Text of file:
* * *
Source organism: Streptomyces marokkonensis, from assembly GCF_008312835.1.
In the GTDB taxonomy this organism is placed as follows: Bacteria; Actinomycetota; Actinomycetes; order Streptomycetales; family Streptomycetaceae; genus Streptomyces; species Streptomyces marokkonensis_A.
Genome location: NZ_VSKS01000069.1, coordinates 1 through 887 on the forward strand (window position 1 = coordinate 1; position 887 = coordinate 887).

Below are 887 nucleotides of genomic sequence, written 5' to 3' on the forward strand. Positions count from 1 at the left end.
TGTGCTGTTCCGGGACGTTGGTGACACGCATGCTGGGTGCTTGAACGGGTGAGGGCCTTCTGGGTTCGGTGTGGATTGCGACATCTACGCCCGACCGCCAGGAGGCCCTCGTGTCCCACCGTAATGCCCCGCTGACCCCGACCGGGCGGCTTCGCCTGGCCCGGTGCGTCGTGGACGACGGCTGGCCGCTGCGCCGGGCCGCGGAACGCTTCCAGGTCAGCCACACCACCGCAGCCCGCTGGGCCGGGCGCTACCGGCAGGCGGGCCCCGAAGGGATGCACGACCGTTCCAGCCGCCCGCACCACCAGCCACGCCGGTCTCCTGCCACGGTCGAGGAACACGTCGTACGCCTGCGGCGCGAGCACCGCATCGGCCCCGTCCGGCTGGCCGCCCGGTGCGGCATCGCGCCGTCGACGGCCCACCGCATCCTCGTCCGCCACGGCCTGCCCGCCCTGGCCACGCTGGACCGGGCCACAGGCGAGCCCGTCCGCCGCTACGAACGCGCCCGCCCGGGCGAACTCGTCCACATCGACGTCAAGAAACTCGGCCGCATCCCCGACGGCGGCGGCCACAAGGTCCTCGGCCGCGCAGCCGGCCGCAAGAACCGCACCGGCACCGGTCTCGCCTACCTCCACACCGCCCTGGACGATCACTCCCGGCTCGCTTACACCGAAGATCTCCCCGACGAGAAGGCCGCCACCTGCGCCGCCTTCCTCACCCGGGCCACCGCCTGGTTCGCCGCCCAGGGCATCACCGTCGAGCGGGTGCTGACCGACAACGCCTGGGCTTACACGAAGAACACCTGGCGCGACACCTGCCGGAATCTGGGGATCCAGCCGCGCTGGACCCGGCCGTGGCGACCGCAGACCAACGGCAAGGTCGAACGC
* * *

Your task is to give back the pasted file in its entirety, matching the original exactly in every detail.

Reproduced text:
Source organism: Streptomyces marokkonensis, from assembly GCF_008312835.1.
In the GTDB taxonomy this organism is placed as follows: Bacteria; Actinomycetota; Actinomycetes; order Streptomycetales; family Streptomycetaceae; genus Streptomyces; species Streptomyces marokkonensis_A.
Genome location: NZ_VSKS01000069.1, coordinates 1 through 887 on the forward strand (window position 1 = coordinate 1; position 887 = coordinate 887).

Below are 887 nucleotides of genomic sequence, written 5' to 3' on the forward strand. Positions count from 1 at the left end.
TGTGCTGTTCCGGGACGTTGGTGACACGCATGCTGGGTGCTTGAACGGGTGAGGGCCTTCTGGGTTCGGTGTGGATTGCGACATCTACGCCCGACCGCCAGGAGGCCCTCGTGTCCCACCGTAATGCCCCGCTGACCCCGACCGGGCGGCTTCGCCTGGCCCGGTGCGTCGTGGACGACGGCTGGCCGCTGCGCCGGGCCGCGGAACGCTTCCAGGTCAGCCACACCACCGCAGCCCGCTGGGCCGGGCGCTACCGGCAGGCGGGCCCCGAAGGGATGCACGACCGTTCCAGCCGCCCGCACCACCAGCCACGCCGGTCTCCTGCCACGGTCGAGGAACACGTCGTACGCCTGCGGCGCGAGCACCGCATCGGCCCCGTCCGGCTGGCCGCCCGGTGCGGCATCGCGCCGTCGACGGCCCACCGCATCCTCGTCCGCCACGGCCTGCCCGCCCTGGCCACGCTGGACCGGGCCACAGGCGAGCCCGTCCGCCGCTACGAACGCGCCCGCCCGGGCGAACTCGTCCACATCGACGTCAAGAAACTCGGCCGCATCCCCGACGGCGGCGGCCACAAGGTCCTCGGCCGCGCAGCCGGCCGCAAGAACCGCACCGGCACCGGTCTCGCCTACCTCCACACCGCCCTGGACGATCACTCCCGGCTCGCTTACACCGAAGATCTCCCCGACGAGAAGGCCGCCACCTGCGCCGCCTTCCTCACCCGGGCCACCGCCTGGTTCGCCGCCCAGGGCATCACCGTCGAGCGGGTGCTGACCGACAACGCCTGGGCTTACACGAAGAACACCTGGCGCGACACCTGCCGGAATCTGGGGATCCAGCCGCGCTGGACCCGGCCGTGGCGACCGCAGACCAACGGCAAGGTCGAACGC